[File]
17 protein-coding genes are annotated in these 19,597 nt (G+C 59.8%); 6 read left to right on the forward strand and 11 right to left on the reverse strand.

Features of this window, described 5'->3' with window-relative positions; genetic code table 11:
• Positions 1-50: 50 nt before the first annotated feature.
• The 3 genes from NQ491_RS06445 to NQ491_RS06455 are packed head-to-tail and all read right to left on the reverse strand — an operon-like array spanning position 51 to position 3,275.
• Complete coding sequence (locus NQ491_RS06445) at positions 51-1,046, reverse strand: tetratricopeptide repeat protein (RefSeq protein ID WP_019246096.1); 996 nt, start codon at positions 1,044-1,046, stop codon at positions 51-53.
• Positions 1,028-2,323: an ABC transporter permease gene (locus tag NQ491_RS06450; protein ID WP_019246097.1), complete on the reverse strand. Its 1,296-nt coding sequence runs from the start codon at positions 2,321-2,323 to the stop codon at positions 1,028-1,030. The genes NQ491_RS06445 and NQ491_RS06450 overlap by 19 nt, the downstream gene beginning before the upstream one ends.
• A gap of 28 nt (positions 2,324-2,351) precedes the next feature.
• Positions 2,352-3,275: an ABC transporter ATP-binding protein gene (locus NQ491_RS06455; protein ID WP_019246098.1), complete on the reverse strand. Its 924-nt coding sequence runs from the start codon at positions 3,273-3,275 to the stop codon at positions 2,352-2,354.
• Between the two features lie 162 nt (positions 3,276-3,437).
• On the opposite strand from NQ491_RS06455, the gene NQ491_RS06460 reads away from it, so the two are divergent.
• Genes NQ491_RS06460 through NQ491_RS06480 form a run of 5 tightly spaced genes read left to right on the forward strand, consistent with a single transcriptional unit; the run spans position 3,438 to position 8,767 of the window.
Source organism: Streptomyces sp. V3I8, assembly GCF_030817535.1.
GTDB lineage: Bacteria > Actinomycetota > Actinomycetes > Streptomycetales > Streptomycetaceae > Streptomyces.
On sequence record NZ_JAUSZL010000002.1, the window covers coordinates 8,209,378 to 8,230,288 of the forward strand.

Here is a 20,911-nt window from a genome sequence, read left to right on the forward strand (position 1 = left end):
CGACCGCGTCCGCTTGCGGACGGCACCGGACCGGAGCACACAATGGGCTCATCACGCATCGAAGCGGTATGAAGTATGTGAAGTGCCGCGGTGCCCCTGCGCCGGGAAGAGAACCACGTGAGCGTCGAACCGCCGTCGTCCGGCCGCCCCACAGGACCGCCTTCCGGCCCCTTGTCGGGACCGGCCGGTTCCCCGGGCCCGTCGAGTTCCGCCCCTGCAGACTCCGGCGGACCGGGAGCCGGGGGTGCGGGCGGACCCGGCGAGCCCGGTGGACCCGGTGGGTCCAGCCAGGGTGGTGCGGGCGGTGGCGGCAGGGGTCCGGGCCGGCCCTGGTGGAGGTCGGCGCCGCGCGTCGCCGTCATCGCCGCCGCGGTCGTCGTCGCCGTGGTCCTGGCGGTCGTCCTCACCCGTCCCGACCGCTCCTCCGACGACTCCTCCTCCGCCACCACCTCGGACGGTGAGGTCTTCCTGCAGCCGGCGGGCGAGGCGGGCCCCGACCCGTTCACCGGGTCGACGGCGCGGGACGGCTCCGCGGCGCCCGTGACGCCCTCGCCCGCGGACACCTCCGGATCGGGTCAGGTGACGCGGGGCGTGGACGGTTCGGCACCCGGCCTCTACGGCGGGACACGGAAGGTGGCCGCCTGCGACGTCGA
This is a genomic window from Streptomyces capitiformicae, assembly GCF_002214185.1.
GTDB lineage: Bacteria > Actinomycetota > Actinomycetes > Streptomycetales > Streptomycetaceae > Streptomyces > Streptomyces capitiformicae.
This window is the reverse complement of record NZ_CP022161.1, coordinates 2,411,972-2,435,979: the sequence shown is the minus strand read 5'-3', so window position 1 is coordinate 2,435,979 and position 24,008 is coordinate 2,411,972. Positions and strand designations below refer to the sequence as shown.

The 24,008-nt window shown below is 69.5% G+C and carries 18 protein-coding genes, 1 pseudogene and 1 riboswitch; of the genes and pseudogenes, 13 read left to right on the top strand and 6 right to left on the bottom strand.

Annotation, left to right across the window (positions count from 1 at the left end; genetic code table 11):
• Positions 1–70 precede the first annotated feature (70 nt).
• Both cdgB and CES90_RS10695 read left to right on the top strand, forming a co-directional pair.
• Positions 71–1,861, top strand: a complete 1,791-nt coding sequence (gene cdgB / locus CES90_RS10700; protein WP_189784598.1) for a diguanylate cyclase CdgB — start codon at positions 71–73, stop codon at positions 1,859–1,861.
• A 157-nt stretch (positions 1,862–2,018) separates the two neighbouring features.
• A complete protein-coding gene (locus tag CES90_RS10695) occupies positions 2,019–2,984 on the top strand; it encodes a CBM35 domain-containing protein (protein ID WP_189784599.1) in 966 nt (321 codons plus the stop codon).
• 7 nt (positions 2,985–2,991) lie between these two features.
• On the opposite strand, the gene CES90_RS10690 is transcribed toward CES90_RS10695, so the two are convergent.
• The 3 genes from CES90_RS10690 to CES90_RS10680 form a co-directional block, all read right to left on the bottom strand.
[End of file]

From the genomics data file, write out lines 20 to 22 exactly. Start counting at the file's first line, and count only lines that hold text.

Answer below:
The 24,008-nt window shown below is 69.5% G+C and carries 18 protein-coding genes, 1 pseudogene and 1 riboswitch; of the genes and pseudogenes, 13 read left to right on the top strand and 6 right to left on the bottom strand.

Annotation, left to right across the window (positions count from 1 at the left end; genetic code table 11):
• Positions 1–70 precede the first annotated feature (70 nt).